Alaska Life

A promise to keep: One husband’s search for his wife amid the grisly aftermath of the 1918 Princess Sophia disaster

Part of a continuing weekly series on Alaska history by local historian David Reamer. Have a question about Anchorage or Alaska history or an idea for a future article? Go to the form at the bottom of this story.

On Oct. 24, 1918, the steamship Princess Sophia struck and stuck upon the Vanderbilt Reef northwest of Juneau. For 39 hours, the ship sat there, perched on the precipice of its demise, before storm and tides lifted, dragged, and dropped the steamer on the rocks. Gouged and falling apart, the ship sank beneath the water around 5:50 p.m. on Oct. 25. That was the time noted on the victims’ watches when seawater or oil stopped them.

The sinking of the Princess Sophia is the deadliest maritime disaster in Alaska history. Every living thing on the Sophia, except a single dog, died. No one knows precisely how many people died that day. Passenger and crew lists were not exact, and some recovered bodies were never identified. After decades of research, the best estimates suggest that 364 to 368 people were on board.

The story of the wreck, its immediate context and causes, has been told many times. Less well-known is the gory aftermath, including the corpses, photo ops, and racism in the official response. Amid those tangled narratives of the aftermath, one story stands out. One man was willing to shatter his fortune and health to keep the last promise to his beloved, lost wife.

The last broadcast from the Princess Sophia came at 5:20 p.m. as the ship was rapidly sinking. Wireless operator David Robinson sent, “For God’s sake, hurry, the water is coming into my room.” A lighthouse tender replied, “We are coming. Save your batteries.” Robinson then sent his last message, “Alright, I will. You talk to me, so I know you are coming.”

In its last moments, the ship was surrounded by a snowstorm, ice, rocks, frigid water, and a thick blanket of oil released from its fuel bunkers. As the ship flooded, some tried for the lifeboats, others tried to swim with and without life preservers, and others still remained in their rooms and grimly accepted their fate. The pervasive oil choked those who reached the water. When the first bodies were recovered, most of the victims were found to have died from ingesting oil.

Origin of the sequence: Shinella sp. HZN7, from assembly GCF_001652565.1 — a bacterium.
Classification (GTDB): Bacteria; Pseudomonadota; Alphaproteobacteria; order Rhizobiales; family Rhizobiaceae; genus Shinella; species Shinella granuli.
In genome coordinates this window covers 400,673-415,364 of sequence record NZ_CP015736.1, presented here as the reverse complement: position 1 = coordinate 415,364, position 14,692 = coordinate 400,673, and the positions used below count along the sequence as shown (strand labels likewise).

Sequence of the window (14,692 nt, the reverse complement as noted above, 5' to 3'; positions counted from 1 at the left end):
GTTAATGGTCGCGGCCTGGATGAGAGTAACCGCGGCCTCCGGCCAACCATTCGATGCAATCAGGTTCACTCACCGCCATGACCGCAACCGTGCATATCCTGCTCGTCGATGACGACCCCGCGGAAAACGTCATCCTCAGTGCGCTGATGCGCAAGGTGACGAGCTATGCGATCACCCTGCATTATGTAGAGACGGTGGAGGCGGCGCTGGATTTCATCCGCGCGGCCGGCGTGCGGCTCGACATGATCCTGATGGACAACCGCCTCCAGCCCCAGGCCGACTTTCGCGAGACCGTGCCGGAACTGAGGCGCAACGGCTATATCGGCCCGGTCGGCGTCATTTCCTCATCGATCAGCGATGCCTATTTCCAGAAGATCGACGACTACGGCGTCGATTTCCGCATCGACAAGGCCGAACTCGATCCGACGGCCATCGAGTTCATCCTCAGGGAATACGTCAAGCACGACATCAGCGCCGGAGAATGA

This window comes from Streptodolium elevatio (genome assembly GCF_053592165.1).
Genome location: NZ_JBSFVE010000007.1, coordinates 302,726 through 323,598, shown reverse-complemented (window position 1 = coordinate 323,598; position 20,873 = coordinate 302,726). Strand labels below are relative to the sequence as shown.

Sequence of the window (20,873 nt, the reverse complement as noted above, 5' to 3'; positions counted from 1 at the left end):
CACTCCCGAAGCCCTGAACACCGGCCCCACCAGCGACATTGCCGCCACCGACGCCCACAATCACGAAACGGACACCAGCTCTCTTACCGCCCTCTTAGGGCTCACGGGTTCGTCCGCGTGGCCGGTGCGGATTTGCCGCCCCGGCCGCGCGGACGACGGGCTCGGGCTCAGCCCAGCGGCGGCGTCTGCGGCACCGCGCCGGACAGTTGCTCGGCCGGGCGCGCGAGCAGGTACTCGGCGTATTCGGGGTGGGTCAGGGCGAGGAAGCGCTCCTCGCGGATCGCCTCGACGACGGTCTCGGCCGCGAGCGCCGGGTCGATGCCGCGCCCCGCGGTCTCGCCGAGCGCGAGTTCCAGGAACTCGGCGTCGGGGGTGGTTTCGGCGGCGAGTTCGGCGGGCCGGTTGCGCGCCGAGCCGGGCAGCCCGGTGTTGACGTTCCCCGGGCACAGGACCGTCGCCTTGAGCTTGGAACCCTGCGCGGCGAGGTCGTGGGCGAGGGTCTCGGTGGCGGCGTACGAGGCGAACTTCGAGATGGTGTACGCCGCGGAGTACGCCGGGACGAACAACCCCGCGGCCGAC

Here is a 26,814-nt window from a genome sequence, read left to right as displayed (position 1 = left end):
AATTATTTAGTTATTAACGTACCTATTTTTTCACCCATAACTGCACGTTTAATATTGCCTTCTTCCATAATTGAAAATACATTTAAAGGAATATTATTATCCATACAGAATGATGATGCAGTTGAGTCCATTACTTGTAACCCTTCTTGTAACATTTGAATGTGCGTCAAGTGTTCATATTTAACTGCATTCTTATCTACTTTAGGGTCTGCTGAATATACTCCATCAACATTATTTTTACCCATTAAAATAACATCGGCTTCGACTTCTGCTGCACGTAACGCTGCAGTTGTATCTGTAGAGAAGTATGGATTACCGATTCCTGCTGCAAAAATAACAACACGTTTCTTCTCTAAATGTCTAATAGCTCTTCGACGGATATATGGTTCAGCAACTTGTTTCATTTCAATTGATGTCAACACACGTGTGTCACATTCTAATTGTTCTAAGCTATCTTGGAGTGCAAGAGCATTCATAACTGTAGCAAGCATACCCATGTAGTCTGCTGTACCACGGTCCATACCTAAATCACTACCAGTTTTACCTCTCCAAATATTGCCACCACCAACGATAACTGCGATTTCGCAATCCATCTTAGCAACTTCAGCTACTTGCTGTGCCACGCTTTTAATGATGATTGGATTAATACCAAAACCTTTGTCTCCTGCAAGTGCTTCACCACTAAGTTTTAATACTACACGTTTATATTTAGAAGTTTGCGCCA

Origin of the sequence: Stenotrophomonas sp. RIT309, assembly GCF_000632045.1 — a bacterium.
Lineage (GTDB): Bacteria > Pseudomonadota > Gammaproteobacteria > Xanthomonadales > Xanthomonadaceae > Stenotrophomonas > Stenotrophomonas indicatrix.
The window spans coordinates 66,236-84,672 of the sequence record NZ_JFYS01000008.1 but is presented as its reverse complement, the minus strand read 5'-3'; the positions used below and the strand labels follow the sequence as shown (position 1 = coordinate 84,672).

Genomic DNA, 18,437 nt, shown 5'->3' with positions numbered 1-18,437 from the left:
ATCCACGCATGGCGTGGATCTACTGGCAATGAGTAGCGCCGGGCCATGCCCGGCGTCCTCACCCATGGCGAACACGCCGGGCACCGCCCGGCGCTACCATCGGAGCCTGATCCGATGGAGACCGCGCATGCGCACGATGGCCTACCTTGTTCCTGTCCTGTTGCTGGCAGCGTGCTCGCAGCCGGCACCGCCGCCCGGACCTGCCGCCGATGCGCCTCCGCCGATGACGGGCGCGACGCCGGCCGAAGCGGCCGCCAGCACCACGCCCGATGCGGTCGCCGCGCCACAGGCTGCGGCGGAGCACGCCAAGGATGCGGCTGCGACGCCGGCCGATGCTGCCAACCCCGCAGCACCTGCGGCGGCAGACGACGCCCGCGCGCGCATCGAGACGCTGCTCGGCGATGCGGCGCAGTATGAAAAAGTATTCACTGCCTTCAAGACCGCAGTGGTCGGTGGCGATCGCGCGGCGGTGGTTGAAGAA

Due to the snowstorm, which had contributed to the wreck, nearby ships could not observe the Princess Sophia’s last moments. Early the next day, boats in the area drifted back to the site, hoping to rescue survivors or at least gawk at what they assumed would be a macabre scene. Through the long stormy night, from captain to greenest sailor, they had imagined a horror, frozen bodies amid broken shards of a steamship, a mangled nightmare landscape dusted with snow.


Instead, they arrived and saw almost nothing. No survivors were clinging to wreckage. There was also no wreckage, no corpses floating past, no oil slick. Wind, waves, and currents had already shifted the debris and bodies away from the wreck site. The only hint that anything had happened, that a boat with nearly 400 people had been just there, was a bit of mast sticking out of the water.

These were sailors on ships, many of them experienced veterans of the Inside Passage. While they lacked specifics on the Sophia’s final demise, they did possess some understanding of what the outcomes would have been possible for those aboard the doomed steamer.

A few days later, a sailor wrote: “We were simply dumbfounded to see no sign of the Sophia, except fifteen or twenty feet of one of her masts sticking out of the water, close to the buoy. Our feelings were hardly describable. It seemed to strike us numb and cold, so that we could scarcely credit the evidence of our own eyes. It was incredible.”

Yet, not all visitors to the site were as humbled by the experience. Some sightseers made the most of the opportunity. They took turns climbing onto the surviving mast, needing that personal photograph to prove they had stood where hundreds had died.